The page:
The white blanket of glaciers is shrinking due to climate change on the planet, and in Bolivia it will be affected by the dark soot generated by the devastating fires in Chiquitania, the country's traditional southeastern plain, which will accelerate melting.
The Efe Agency visited the impressive Huayna Potosí snowy mountain, one of Bolivia's most emblematic, at 6,088 meters, to see the impact of the climate crisis on the glacier.
"Ten years ago, it was the snowiest glacier, but now it's always changing," mountain guide Eulogio Llusco, who climbs 25 years ago and has climbed Huayna Potosí more than 700 times, told Efe. For him, the place has changed a lot and there is less and less snow.
The big fires
The global problem of global warming is compounded in Bolivia by this year's major fire disaster.
The wind carries dark carbon particles – popularly known as soot – from the fire that ravaged the east of the country in August and destroyed millions of hectares of forest and grassland, as the head of the World Glacier Monitoring Service (WGMS) in Bolivia commented. Álvaro Soruco, in an interview with Efe.
These particles have the ability to absorb sunlight, which leads to accelerated melting of glaciers.
"When there are more dark carbon particles deposited in the glaciers, the melting increases because the glacier absorbs more energy," explained the researcher.
Soot travels through wind or rain and is deposited in snowflakes. These particles may have a future effect on rainfall frequency and intensity and melt acceleration.
Defrost before the fire
Soruco monitored the tropical glaciers in the country before the fire to check for ice loss. He said that overall, since 1975, at least 50 percent of the ice cover in the country's snowy mountains has been lost.
According to the survey, at least 80% of the most affected glaciers are below 5,400 meters in altitude and lose about 1.20 meters of water each year. Those above this altitude lose 60 centimeters of water a year.
"Almost all over the world, glaciers are losing mass, usually the ones that lose the most water at groundwater level are the glaciers in the southern Andes," he said.
The Andes are one of the longest in the world, passing through Argentina, Chile, Bolivia, Peru, Ecuador, Colombia and Venezuela. According to the researcher, 99% of tropical glaciers are concentrated in this range, of which 70% are in Peru, 20% in Bolivia, 4% in Ecuador and 4% in Colombia and Venezuela.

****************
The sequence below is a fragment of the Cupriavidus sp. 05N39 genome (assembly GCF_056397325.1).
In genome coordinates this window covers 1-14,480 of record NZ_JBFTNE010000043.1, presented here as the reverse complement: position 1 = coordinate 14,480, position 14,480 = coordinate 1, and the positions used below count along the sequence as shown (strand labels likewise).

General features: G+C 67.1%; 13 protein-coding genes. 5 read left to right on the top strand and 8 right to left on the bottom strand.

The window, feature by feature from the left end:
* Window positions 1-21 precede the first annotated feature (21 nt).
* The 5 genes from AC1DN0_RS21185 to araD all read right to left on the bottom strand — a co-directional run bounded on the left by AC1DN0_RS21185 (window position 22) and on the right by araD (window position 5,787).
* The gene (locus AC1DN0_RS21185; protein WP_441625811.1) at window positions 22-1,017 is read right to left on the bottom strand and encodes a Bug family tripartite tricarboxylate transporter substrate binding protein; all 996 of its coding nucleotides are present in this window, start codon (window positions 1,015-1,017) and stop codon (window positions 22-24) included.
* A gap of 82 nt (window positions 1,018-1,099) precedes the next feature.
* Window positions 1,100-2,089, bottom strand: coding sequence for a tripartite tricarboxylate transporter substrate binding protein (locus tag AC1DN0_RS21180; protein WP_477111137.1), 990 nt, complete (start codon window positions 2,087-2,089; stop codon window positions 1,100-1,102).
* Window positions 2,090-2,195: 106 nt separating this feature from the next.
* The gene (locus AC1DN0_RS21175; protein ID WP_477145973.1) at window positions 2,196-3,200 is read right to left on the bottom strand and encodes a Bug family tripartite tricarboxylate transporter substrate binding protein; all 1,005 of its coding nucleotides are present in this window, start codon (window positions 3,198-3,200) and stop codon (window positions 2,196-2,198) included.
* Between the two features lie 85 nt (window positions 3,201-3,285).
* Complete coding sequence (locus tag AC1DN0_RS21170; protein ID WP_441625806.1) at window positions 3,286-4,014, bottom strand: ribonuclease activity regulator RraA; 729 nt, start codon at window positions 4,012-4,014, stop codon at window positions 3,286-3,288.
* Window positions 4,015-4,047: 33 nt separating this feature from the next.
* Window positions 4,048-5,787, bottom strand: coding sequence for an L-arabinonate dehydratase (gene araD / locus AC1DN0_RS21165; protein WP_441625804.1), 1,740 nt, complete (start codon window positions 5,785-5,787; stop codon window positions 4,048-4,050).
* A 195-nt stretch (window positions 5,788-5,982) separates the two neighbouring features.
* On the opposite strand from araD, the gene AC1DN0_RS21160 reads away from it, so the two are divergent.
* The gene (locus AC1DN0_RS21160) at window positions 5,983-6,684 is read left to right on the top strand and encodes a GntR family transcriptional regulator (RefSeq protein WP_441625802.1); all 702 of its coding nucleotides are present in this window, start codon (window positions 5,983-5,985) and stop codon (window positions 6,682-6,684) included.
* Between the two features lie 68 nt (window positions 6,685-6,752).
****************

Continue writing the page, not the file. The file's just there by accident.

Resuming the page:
The water, the danger
If tropical glaciers, considered a thermometer of the climate crisis, continue into this accelerated melt, they could affect future water supplies, according to Soruco.
La Paz and neighboring El Alto, from which Huayna Potosí can be seen, experienced one of the worst water supply crises in 2016 due to the fall in the level of the dams that feed both cities due to lack of rain.
"Water is an undervalued resource, and people are not aware of its importance because there is a cycle, but if that cycle changes, it will be harder to access," he warned.
Foundation sensitizes population
To raise awareness of the importance of glaciers, the Ponchos Blancos Foundation hikes several of them so that people can see the impact of the climate crisis on the snowy mountains.
"We seek to demonstrate the regression that exists in the place and make people aware of the importance of these places," Foundation director Óscar Salinas told Efe during a visit to Huayna Potosí.
They also make recommendations to visitors, as well as guides, to preserve what Salinas calls the "natural treasures" that are becoming extinct and thus contribute in some way to their conservation.
Among the basic recommendations is to reduce contamination during the rides. He also warns that it is necessary to avoid the practice of burning pastures, so as not to accelerate the thaw due to soot.
. (tagsToTranslate) bolivia (t) fire bolivia (t) glaciers (t) pollution (t) climate change (t) Andes